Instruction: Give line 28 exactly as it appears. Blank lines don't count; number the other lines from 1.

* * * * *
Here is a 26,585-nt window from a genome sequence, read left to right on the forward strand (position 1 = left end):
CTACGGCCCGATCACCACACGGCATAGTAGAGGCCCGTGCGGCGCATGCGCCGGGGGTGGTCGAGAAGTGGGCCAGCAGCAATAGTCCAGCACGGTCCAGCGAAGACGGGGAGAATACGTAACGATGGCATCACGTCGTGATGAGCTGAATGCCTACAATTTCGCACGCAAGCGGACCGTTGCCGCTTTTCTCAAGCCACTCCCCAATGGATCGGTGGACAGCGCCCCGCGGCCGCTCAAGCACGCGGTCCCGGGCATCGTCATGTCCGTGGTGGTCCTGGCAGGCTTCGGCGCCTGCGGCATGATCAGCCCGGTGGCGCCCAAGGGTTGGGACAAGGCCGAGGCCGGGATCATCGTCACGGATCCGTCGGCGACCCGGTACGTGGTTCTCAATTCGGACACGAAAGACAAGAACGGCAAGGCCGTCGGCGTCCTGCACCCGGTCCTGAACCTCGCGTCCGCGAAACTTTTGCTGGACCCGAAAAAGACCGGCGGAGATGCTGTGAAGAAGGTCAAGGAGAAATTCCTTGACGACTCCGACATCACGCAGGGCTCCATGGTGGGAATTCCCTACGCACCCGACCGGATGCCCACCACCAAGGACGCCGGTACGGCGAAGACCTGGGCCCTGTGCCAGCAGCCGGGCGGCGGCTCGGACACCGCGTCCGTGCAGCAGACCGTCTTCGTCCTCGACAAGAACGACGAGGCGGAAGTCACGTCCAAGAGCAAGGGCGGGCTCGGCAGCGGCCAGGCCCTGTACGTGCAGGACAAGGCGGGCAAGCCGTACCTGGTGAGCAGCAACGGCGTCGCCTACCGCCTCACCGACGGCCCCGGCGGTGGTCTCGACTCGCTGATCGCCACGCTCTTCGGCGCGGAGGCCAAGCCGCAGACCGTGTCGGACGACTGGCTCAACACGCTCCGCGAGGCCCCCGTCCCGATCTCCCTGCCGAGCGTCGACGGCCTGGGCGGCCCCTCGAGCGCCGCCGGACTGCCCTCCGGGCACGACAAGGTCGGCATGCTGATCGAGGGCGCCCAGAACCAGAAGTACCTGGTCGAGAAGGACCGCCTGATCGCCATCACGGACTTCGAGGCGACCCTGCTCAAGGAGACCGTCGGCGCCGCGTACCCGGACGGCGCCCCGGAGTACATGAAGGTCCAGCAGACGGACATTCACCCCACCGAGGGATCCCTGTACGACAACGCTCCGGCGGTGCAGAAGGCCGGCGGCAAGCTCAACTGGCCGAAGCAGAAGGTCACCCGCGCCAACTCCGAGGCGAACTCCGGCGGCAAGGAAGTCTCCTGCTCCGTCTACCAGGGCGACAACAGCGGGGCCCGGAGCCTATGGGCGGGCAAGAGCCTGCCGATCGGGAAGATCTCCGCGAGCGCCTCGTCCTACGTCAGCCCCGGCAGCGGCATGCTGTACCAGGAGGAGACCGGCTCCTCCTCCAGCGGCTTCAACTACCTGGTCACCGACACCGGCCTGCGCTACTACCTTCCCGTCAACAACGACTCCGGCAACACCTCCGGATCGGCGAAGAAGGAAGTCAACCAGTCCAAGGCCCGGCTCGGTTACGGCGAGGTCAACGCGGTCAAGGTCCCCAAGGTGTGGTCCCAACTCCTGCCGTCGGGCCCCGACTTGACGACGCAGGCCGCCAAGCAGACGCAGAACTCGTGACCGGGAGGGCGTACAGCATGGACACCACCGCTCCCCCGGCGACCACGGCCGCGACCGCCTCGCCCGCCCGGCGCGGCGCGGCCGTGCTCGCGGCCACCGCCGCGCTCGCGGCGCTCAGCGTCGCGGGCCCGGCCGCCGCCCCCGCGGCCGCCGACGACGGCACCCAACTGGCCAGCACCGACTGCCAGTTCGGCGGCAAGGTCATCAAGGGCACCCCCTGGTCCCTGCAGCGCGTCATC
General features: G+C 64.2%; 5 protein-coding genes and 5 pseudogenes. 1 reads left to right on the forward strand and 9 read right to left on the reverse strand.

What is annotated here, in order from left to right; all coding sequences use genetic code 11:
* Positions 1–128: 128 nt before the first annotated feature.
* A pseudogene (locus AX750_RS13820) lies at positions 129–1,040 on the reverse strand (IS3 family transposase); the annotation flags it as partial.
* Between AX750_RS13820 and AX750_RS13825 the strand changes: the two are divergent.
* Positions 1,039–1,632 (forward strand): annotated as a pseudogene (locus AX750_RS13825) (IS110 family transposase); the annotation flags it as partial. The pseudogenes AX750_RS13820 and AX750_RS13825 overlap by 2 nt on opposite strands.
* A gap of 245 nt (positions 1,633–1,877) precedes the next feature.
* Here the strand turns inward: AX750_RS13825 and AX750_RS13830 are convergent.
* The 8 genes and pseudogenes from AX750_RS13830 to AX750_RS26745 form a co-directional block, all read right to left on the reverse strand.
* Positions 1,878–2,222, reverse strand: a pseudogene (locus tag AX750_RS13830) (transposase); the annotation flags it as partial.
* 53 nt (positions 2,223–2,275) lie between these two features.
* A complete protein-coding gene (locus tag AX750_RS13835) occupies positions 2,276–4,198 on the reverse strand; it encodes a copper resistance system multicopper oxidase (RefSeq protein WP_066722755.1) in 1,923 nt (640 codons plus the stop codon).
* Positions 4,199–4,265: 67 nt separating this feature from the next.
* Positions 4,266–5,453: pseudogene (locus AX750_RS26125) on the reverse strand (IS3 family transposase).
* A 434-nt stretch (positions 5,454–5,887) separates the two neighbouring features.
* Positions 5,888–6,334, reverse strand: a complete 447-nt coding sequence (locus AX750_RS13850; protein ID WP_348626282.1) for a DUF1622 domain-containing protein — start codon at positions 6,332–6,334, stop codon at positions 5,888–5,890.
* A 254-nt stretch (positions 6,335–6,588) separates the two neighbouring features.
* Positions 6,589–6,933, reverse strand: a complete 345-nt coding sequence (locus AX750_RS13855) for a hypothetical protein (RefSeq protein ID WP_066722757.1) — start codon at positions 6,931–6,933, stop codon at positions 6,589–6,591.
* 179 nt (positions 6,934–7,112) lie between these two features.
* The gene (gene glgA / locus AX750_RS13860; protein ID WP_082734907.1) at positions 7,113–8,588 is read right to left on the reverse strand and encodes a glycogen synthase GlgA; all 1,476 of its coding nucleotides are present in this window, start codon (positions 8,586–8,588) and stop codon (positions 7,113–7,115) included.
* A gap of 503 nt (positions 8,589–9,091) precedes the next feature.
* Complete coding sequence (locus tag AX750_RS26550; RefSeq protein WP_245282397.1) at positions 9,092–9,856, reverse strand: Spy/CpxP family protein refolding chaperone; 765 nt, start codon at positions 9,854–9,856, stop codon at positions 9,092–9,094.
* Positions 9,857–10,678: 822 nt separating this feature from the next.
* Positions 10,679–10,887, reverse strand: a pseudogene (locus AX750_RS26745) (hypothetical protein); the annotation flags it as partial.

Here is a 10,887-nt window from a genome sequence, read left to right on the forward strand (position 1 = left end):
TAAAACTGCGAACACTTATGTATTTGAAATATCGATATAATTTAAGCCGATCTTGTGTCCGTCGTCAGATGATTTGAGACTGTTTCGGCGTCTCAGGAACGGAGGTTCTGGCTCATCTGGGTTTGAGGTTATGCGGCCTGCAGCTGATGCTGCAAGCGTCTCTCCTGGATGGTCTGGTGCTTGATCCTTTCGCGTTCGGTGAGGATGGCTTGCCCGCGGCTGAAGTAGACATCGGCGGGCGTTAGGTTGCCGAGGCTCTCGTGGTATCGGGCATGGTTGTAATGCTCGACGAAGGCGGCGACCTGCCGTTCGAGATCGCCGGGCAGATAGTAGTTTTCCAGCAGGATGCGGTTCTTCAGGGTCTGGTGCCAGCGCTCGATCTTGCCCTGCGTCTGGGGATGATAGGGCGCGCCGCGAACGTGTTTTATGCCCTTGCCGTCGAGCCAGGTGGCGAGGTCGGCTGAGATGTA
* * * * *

TAAAACTGCGAACACTTATGTATTTGAAATATCGATATAATTTAAGCCGATCTTGTGTCCGTCGTCAGATGATTTGAGACTGTTTCGGCGTCTCAGGAACGGAGGTTCTGGCTCATCTGGGTTTGAGGTTATGCGGCCTGCAGCTGATGCTGCAAGCGTCTCTCCTGGATGGTCTGGTGCTTGATCCTTTCGCGTTCGGTGAGGATGGCTTGCCCGCGGCTGAAGTAGACATCGGCGGGCGTTAGGTTGCCGAGGCTCTCGTGGTATCGGGCATGGTTGTAATGCTCGACGAAGGCGGCGACCTGCCGTTCGAGATCGCCGGGCAGATAGTAGTTTTCCAGCAGGATGCGGTTCTTCAGGGTCTGGTGCCAGCGCTCGATCTTGCCCTGCGTCTGGGGATGATAGGGCGCGCCGCGAACGTGTTTTATGCCCTTGCCGTCGAGCCAGGTGGCGAGGTCGGCTGAGATGTA